When We Could Completely Rely On Others

Discussion in 'Politics & Government' started by Harry Havens, May 29, 2017.

  1. Harry Havens

    Harry Havens Well-Known Member
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    Think about that for a minute and then consider the context of Merkel's statement that seems to have shook up the U.S. press...
    A simple statement from Merkel strikes fear into the U.S. press. Why, is a puzzle to me. Breaking it down... “completely rely on others” should have ended long ago. For years the U.S. has been asking “Europe” to step up and do more for their own defense.

    Why it is such a surprise, baffles me. The German mouth piece, Der Spiegel, dropped a very big hint prior to Trump’s visit.
    Again... "dependence on the U.S."

    The EU economy is near equal to that of the U.S. Why then should the EU be dependent upon the U.S.?
     
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  2. Tim Burr

    Tim Burr Well-Known Member
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    I can only speak from a 'boots on the ground' perspective.

    From what I saw visting or being stationed at numerous NATO bases,
    most countries were very happy to have us do the 'heavy lifting'.

    The exception was the UK. I felt more of a partnership than with the other
    EU members.

    Just what I observed. Not a political judgement.

    I am glad that our President asked for some to pay what is owed to NATO.

    Not surprised by the fallout.
     
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  3. Patsy Faye

    Patsy Faye Veteran Member
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    I'm not surprised either - bloomin EU can well afford to pay their share !
     
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  4. Kalvin Mitnic

    Kalvin Mitnic Well-Known Member
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    America expanded it' sphere of influence by extending our military force throughout Europe after WW2 with the world threat of communism.
    It suited the USA then to be the one carrying the big stick as Europe had been devastated and had little means at their disposal as deterent. that situation should have gradually changed as economics changed along with the threat once the USSR broke up.

    US military personnel and weaponry extends to many countries that could/should fund their own countries security, or in Europe's case in in concert with other at threat. Russia being the boogie man, should be ostracized from the financial market. Russia has played their trump card by getting into the Middle East where the will have influence that the USA/Europe can't threaten.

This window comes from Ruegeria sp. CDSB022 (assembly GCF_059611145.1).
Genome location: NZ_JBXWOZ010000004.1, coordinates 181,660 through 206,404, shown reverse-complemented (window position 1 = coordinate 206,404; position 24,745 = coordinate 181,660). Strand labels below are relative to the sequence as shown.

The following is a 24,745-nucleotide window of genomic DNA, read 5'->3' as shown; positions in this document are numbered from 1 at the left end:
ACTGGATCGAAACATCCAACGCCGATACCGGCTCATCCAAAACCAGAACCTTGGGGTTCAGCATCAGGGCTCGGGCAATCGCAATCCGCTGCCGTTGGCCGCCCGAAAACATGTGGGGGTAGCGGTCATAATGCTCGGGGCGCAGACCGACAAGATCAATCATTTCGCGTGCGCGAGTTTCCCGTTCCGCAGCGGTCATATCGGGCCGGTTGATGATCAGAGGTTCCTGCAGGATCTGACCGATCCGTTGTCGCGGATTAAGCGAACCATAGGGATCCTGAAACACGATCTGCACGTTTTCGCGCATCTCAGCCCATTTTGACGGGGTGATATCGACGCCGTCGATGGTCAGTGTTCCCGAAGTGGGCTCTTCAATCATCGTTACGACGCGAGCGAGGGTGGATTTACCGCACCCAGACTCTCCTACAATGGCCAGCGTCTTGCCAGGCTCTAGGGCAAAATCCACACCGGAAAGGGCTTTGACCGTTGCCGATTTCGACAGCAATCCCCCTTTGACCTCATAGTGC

The many funding US bases and military involvement in foreign countries should be reviewed and minimized if it doesn't serve the USA's interests.
     
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  5. Harry Havens

    Harry Havens Well-Known Member
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    My concerns are related to a growing national debt and its sustainability. There is an illusion that persists that the US Dollar is a global currency reserve, it can simply print more money and default is not really an issue... so why worry about debt?

    We don't really print that much currency, but create credit which creates opportunity to print dollar based debt instruments. That's why.
     
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  6. Frank Sanoica

    Frank Sanoica Very Well-Known Member
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    @Harold Hayden " ....opportunity to print dollar based debt instruments."

    All debt instruments introduced without fixed monetary-value backing, such as fixed-value precious metal of one kind or another, such as GOLD, create an illusory vision of currency and monetary sustainability: a false one at that. This allows governments to control, absolutely, the debt-instrument basis in use within their countries. IOW, no one individual may reasonably expect that the day-to-day value of his MONEY remains reasonably constant in it's "power" with respect to "buying power" in neither Domestic nor Foreign markets. IOW (2), absolute control of a country's currency falls under government grasp.

    Some monetary and fiscal experts, as well as financial historians, have spoken out that in their belief, complete removal of real-material "backing" has been the single-most contributory factor to financial breakdowns which have occurred historically. Was it a "good-thing" that FDR devalued the U.S. currency by declaring that the value of the official "backing" material, Gold, would suddenly change from $20.00 per ounce to $35.00 per ounce? What this meant in reality, was that FDR STOLE $0.75 out of every single Americans' $1.00. 75%! The result? Well, it certainly did not "pull us out of the Depression". In fact, that was accomplished by entering the War, under absolutely new financial and fiscal conditions where, lacking "backing", ANY AMOUNT of dough could be spent at will by the government. Even if it far exceeded the revenues collected in taxes. This trend continues today. The
    concept FAILED in Greece recently, may be close to closure in several other countries, might eventually reach our shores, too. Who knows?
    Frank
     
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  7. Harry Havens

    Harry Havens Well-Known Member
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    I'll not print out the inaccuracies in your statement, but rather point out the depression (and many before) happened when there was a gold standard in place.

    Timeline..
    the economy started collapsing in 1929 4Q
    it continued its downward trajectory until 1933 2Q by which time nearly 9,000 banks were closed and millions of Americans lost all bank assets.